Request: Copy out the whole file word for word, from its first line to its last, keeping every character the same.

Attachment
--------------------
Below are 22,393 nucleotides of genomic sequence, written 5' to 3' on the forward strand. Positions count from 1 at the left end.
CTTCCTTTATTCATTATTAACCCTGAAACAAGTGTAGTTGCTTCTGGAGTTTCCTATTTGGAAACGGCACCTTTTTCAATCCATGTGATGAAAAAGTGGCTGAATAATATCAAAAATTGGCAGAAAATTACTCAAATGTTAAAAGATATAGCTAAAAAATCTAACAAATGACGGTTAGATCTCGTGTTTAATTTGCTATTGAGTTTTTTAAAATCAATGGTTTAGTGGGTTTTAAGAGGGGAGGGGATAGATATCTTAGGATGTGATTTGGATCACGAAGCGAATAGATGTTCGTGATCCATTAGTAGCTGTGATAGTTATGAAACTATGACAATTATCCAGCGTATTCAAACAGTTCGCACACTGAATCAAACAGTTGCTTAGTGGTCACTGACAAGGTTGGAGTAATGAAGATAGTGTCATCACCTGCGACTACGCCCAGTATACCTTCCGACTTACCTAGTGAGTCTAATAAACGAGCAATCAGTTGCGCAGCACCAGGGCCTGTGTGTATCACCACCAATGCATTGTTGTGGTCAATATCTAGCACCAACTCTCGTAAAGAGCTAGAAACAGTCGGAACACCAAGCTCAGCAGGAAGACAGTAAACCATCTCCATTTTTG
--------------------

Below are 22,393 nucleotides of genomic sequence, written 5' to 3' on the forward strand. Positions count from 1 at the left end.
CTTCCTTTATTCATTATTAACCCTGAAACAAGTGTAGTTGCTTCTGGAGTTTCCTATTTGGAAACGGCACCTTTTTCAATCCATGTGATGAAAAAGTGGCTGAATAATATCAAAAATTGGCAGAAAATTACTCAAATGTTAAAAGATATAGCTAAAAAATCTAACAAATGACGGTTAGATCTCGTGTTTAATTTGCTATTGAGTTTTTTAAAATCAATGGTTTAGTGGGTTTTAAGAGGGGAGGGGATAGATATCTTAGGATGTGATTTGGATCACGAAGCGAATAGATGTTCGTGATCCATTAGTAGCTGTGATAGTTATGAAACTATGACAATTATCCAGCGTATTCAAACAGTTCGCACACTGAATCAAACAGTTGCTTAGTGGTCACTGACAAGGTTGGAGTAATGAAGATAGTGTCATCACCTGCGACTACGCCCAGTATACCTTCCGACTTACCTAGTGAGTCTAATAAACGAGCAATCAGTTGCGCAGCACCAGGGCCTGTGTGTATCACCACCAATGCATTGTTGTGGTCAATATCTAGCACCAACTCTCGTAAAGAGCTAGAAACAGTCGGAACACCAAGCTCAGCAGGAAGACAGTAAACCATCTCCATTTTTG